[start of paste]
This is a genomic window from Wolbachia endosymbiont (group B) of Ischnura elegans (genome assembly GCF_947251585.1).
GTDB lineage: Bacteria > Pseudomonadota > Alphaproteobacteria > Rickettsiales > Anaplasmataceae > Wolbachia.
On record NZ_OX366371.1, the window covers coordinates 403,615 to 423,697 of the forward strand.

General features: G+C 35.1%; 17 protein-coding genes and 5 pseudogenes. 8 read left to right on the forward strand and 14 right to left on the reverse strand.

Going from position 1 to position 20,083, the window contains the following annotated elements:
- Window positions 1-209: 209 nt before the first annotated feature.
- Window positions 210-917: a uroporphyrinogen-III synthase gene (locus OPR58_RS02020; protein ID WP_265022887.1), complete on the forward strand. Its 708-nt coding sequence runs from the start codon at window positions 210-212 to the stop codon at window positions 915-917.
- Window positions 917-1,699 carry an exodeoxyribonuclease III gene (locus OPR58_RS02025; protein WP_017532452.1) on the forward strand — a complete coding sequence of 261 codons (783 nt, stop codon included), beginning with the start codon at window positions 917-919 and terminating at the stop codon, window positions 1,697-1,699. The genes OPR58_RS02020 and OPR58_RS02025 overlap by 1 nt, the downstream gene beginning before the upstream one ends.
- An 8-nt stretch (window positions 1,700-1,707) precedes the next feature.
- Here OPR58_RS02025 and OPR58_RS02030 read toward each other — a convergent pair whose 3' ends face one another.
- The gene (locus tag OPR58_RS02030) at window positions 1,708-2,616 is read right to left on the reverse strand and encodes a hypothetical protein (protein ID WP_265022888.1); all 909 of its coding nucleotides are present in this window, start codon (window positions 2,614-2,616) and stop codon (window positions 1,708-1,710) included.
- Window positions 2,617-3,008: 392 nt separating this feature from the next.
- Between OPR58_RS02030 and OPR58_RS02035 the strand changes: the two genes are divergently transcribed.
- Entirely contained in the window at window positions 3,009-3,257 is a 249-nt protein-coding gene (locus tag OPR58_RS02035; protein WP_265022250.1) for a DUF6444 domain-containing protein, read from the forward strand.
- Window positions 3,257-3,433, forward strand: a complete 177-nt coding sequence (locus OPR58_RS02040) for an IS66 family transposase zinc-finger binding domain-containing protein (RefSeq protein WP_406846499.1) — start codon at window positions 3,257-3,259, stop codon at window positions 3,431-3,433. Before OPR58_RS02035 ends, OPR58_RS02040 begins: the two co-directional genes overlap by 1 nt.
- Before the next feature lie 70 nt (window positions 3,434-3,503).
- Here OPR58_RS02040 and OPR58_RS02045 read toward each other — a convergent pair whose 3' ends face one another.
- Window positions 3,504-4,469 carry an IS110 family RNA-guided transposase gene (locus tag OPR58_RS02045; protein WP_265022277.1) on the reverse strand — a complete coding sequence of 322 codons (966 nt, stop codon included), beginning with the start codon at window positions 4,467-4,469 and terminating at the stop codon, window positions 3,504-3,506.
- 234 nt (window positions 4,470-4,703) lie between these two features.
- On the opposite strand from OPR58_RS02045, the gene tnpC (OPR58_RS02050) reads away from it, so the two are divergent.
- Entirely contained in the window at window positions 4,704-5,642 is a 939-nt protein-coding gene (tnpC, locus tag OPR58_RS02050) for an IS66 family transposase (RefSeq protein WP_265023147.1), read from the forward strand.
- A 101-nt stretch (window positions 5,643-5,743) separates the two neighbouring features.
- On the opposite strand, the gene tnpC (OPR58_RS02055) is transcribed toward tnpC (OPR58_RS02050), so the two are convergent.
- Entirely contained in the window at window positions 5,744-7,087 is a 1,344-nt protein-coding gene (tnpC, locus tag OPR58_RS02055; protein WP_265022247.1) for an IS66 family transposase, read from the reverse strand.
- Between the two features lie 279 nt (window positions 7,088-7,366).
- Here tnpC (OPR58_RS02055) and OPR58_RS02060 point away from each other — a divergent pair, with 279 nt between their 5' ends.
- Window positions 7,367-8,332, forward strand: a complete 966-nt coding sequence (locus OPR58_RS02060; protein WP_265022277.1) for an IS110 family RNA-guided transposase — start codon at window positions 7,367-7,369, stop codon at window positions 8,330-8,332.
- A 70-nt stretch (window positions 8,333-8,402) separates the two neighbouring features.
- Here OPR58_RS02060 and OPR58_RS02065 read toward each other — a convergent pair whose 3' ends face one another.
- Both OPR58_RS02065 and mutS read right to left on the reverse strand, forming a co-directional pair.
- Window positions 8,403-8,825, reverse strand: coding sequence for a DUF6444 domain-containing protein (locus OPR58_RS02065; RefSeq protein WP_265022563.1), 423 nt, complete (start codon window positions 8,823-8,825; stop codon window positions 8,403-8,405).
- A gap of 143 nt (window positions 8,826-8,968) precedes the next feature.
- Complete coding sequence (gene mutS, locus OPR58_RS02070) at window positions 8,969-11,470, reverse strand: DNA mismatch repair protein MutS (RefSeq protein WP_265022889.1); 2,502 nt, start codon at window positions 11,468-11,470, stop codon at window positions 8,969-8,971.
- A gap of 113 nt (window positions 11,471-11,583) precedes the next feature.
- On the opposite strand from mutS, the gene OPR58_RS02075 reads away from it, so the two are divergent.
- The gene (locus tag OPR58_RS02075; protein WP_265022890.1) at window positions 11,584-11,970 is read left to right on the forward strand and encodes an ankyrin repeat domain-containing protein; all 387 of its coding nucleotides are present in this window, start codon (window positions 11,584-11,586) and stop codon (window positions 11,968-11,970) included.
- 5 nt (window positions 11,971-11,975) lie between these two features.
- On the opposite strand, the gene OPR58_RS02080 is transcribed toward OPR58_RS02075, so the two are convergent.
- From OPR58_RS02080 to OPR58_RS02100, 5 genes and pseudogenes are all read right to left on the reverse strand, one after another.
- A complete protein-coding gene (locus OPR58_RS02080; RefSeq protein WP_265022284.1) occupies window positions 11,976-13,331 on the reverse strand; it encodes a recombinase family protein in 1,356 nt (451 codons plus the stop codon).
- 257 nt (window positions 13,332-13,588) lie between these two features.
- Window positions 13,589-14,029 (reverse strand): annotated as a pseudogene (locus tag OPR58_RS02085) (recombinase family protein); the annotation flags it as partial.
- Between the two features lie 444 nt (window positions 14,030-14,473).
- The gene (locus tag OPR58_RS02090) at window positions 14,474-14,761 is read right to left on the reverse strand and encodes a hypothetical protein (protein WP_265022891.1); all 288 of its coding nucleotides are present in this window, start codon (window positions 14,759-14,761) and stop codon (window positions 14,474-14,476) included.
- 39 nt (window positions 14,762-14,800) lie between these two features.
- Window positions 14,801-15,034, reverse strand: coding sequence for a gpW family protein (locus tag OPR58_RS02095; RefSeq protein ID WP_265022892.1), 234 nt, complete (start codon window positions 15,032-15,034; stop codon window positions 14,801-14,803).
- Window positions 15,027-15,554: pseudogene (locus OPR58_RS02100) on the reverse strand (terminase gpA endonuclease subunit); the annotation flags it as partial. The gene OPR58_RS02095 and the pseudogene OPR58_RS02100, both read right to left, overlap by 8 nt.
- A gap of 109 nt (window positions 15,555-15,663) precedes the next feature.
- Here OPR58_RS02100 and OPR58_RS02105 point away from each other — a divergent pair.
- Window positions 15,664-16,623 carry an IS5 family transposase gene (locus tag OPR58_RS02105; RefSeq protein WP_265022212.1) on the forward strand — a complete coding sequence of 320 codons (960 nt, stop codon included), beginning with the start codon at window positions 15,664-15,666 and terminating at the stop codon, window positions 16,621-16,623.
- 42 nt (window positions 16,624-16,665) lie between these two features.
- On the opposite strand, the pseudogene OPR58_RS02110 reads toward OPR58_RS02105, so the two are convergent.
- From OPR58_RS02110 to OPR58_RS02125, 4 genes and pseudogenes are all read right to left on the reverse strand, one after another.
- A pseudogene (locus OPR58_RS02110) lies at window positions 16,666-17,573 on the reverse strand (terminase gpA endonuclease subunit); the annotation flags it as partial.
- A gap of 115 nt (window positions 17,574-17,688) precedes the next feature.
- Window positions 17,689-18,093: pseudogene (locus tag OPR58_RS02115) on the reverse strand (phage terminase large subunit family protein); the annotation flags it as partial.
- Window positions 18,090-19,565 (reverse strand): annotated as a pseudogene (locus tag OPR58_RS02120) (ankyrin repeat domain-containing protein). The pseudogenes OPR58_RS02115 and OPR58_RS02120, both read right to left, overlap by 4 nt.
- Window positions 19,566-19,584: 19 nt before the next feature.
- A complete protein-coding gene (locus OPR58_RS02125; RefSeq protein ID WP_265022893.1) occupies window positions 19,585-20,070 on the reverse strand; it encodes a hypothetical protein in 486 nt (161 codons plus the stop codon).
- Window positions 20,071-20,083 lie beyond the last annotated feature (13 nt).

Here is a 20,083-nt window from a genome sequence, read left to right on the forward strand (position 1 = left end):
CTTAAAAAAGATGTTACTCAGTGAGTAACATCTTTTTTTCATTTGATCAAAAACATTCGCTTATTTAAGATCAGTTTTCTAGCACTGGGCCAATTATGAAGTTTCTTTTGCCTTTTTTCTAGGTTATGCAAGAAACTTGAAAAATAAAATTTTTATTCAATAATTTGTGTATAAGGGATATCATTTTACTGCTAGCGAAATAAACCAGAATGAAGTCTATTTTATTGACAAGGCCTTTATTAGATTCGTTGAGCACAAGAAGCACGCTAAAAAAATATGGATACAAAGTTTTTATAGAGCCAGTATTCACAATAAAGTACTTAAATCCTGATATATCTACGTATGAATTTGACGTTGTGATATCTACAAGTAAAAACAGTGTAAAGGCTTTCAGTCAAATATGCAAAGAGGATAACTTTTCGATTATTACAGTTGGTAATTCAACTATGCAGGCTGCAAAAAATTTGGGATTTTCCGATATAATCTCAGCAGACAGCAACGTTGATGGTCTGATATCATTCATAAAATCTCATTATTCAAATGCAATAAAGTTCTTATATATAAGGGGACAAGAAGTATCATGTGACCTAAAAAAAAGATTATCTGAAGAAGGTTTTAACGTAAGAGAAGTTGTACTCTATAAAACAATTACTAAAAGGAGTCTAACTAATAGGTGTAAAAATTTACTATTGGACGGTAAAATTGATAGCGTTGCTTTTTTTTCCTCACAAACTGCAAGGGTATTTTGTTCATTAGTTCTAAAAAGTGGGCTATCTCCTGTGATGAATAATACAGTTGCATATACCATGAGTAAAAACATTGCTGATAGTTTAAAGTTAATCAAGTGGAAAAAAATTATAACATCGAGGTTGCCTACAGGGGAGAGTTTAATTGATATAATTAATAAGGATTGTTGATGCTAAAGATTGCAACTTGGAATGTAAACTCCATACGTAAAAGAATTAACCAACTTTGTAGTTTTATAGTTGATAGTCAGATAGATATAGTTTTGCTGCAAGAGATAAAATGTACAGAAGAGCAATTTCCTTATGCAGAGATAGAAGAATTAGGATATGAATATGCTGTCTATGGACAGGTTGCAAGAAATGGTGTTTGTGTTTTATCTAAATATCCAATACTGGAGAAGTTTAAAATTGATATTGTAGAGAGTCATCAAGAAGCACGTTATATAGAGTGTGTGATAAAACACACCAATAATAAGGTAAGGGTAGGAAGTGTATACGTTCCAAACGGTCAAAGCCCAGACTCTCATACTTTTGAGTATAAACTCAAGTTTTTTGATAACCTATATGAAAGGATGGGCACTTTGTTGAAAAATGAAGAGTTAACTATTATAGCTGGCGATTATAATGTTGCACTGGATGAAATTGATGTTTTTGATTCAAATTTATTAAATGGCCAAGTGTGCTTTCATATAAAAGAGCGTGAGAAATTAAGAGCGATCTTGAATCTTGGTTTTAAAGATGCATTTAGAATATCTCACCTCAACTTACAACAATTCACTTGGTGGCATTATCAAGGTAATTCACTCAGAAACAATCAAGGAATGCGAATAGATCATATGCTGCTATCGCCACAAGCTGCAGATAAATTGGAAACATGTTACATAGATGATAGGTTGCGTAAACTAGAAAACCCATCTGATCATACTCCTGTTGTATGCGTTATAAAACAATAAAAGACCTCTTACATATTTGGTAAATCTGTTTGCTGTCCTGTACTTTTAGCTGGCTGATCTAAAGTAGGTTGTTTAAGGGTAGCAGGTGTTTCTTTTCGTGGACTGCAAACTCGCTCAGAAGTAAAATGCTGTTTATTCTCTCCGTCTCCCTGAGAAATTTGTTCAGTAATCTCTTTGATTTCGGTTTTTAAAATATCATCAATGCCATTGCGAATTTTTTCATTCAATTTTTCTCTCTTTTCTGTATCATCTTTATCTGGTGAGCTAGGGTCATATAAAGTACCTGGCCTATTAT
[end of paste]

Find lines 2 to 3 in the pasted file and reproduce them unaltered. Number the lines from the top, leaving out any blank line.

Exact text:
GTDB lineage: Bacteria > Pseudomonadota > Alphaproteobacteria > Rickettsiales > Anaplasmataceae > Wolbachia.
On record NZ_OX366371.1, the window covers coordinates 403,615 to 423,697 of the forward strand.